Of great importance is the series of documents dealing with the Soviet state’s foreign policy: the interviews with foreign correspondents, the “Draft Directives to the Deputy Chairman and All Members of the Genoa Delegation”, “Draft Directives of the CC, RCP(b) for the Soviet Delegation to the Genoa Conference”, “Draft Decision for the CC, RCP(b) on the Tasks of the Soviet Delegation at Genoa”, “Amendments and Remarks to the Draft Declaration of the Soviet Delegation at the Genoa Conference” and others, which formulate the fundamental principles of the Soviet Republic’s foreign policy and the aims and methods of Soviet diplomacy.
These documents show how consistently the Soviet Government, headed by Lenin, pursued its policy of peace and establishment of business relations with the capitalist countries. In his interview given to an American correspondent, Lenin said: “I know of no reason why a socialistic commonwealth like ours cannot do business indefinitely with capitalistic countries” (p. 177). At the same time the Soviet Government strongly rebuffed all attempts of the imperialist powers to interfere in the internal affairs of the Soviet Republic or to impose upon it fettering terms of an economic agreement. Lenin said: “We have reiterated and reiterated our desire for peace.... But we do not propose to be strangled to death for the sake of peace” (ibid.).
Notable items in this volume are the documents which reveal the friendly fraternal relations between the Soviet State and the countries where the people had come to power. This volume contains the draft decisions for the CPC concerning a treaty with the Socialist Workers' Republic of Finland. This was the first treaty in history to be signed between two socialist republics, and represented a new type of international relations between equal sovereign states. The text of Lenin’s “Talk With a Delegation of the Mongolian People’s Republic” contains important guidelines on the paths of development towards socialism for countries with a pre-capitalist social system, and on the specific features of the tactics which the revolutionary parties in these countries should adopt.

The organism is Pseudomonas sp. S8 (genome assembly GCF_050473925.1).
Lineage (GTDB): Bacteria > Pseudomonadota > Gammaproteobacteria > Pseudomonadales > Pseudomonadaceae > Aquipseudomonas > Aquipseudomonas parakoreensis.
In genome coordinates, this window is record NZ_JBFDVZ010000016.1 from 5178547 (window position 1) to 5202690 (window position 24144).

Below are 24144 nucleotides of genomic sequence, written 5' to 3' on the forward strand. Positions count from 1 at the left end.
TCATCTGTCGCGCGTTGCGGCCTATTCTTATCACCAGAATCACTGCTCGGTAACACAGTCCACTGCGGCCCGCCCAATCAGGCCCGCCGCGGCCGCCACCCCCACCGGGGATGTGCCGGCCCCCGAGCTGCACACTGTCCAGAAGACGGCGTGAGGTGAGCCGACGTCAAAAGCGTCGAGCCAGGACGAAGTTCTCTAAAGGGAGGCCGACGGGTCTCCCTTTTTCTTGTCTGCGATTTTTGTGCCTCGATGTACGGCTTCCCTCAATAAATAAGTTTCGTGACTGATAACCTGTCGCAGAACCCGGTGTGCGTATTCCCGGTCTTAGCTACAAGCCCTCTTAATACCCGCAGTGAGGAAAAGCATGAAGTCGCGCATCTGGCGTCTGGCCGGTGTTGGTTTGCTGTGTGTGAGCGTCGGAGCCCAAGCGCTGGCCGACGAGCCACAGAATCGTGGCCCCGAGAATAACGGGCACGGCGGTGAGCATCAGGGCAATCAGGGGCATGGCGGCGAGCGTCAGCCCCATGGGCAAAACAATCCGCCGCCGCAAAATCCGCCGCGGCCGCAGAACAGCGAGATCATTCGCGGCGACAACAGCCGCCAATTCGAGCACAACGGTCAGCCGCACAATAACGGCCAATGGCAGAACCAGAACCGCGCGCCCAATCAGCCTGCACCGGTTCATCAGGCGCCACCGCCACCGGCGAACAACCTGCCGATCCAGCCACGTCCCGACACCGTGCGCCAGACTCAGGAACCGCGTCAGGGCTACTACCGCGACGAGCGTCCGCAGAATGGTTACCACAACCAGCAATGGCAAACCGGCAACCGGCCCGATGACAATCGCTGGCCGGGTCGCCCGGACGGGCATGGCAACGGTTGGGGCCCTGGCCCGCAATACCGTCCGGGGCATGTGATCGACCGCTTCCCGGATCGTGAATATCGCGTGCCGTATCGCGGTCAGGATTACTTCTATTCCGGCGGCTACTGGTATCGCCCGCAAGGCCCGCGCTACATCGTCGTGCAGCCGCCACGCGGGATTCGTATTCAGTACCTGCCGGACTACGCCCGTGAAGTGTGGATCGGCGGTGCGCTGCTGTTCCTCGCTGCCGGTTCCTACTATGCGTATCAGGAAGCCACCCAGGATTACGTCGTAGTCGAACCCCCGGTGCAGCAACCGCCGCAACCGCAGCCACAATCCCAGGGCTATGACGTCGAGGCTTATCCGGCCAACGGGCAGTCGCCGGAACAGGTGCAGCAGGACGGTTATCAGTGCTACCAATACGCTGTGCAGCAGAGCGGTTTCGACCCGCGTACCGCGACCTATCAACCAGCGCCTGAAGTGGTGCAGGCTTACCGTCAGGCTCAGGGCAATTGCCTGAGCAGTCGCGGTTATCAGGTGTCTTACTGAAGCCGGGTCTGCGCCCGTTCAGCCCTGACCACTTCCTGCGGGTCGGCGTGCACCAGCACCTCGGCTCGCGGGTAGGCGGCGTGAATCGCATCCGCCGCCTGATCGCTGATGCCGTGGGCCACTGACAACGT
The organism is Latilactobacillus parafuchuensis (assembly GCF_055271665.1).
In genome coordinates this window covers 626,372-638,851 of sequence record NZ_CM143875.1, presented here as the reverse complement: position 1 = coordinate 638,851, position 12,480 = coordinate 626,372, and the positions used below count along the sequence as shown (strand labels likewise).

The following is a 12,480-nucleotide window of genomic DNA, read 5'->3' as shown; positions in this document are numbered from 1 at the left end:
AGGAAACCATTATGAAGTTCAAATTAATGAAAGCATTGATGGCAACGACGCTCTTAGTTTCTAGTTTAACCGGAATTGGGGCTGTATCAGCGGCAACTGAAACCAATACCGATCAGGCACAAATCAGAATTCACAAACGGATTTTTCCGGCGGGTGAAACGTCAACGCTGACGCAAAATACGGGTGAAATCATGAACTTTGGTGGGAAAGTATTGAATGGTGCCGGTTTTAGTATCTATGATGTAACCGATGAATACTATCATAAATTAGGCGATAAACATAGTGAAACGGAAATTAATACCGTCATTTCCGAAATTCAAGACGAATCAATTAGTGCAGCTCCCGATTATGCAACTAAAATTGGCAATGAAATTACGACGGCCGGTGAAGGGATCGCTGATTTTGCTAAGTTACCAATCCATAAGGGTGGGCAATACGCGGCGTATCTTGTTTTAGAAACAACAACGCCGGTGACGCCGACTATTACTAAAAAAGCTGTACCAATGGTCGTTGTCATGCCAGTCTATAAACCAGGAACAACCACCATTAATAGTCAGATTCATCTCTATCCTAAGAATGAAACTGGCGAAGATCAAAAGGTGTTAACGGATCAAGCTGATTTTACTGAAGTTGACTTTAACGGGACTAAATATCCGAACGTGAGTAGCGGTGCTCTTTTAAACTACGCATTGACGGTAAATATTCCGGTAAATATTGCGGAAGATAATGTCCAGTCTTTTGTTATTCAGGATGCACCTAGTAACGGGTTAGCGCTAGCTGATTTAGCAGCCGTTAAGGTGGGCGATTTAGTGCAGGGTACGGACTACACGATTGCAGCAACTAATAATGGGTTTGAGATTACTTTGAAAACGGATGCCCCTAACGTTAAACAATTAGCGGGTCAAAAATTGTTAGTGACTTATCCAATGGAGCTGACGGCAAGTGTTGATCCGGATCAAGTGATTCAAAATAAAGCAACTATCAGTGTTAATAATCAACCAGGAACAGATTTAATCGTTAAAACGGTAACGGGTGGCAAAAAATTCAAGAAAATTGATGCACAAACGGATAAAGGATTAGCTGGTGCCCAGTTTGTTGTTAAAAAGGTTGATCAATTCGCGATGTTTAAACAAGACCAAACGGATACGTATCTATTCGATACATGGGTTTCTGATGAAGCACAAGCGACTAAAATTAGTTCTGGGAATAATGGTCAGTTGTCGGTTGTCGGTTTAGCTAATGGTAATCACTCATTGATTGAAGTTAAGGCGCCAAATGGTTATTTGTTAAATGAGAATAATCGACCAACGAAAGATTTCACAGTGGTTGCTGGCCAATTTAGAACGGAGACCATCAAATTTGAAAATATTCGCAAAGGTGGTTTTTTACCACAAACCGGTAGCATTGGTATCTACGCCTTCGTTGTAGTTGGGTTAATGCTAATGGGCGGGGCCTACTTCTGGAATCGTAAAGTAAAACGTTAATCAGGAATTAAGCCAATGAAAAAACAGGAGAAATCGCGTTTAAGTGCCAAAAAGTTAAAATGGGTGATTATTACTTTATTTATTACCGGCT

The writings included in this volume are a valuable supplement to the well-known works of Lenin dealing with the international labour and communist movements. Mention should first of all be made of Lenin’s letter to Chicherin (at the end of December 1918) outlining the basic ideological platform and organisational principles of the Communist International. Of considerable interest are the materials relating to the Second Congress of the Comintern—the “Plan of a Resolution Concerning the Meaning of the Concept 'Dictatorship of the Proletariat' and the Fight Against the 'Fashionable' Distortion of This Slogan”, “Remarks on the Report of A. Sultan-Zade Concerning the Prospects of a Social Revolution in the East” and others. A number of documents deal with the Third Congress of the Comintern and show what a tremendous job Lenin performed in preparing the basic decisions of the Congress and guiding its proceedings. These include: “Letter to 0. W. Kuusinen and Remarks on the Draft 'Theses on the Organisational Activities of the Communist Parties, on the Methods and Content of Their Work"', “Remarks on the Draft Theses on Tactics for the Third Congress of the Communist International”, “Speeches at a Meeting of Members of the German, Polish, Czechoslovak, Hungarian and Italian Delegations”.
These documents reflect the irreconcilable struggle which Lenin carried on against Right-wing opportunism, reformism and revisionism, and at the same time against Leftism, adventurism, dogmatism and sectarianism in the international communist movement. They contain very important guidelines on questions of the strategy and tactics of the international communist movement. The Communist Parties, Lenin emphasised, should focus their attention on the task of winning over the majority of the working class, the bulk of the working masses, and prepare them for the socialist revolution. In a number of documents—"Draft Decision of the Politbureau of the CC, RCP(b) on the Tactics of the United Front”, “Letter to Members of the Politbureau of the CC, RCP(b) with Remarks to the Draft Resolution for the First Extended Plenary Meeting of the Comintern Executive on Participation in a Conference of the Three Internationals”, “Proposal to the Draft Resolution for the Eleventh Party Congress on the Report of the RCP(b) Delegation in the Comintern"—Lenin argues the case for the tactics of a united front, the adoption of a united action by the working class.
The Appendix to the volume contains questionnaires filled in by Lenin in the capacity of delegate to Communist Party congresses and conferences, in the course of reregistration of members of the Moscow organisation of the RCP and under the All-Russia census of the RCP members.
Of considerable interest are the records of Lenin’s official orders and instructions, reception of visitors and other facts entered in the Journal of Lenin’s Duty Secretaries. This document reveals how manfully Lenin fought his illness, giving all his strength to the cause of the Party, the cause of the working class.
Institute of Marxism-Leninism of the CC of the CPSU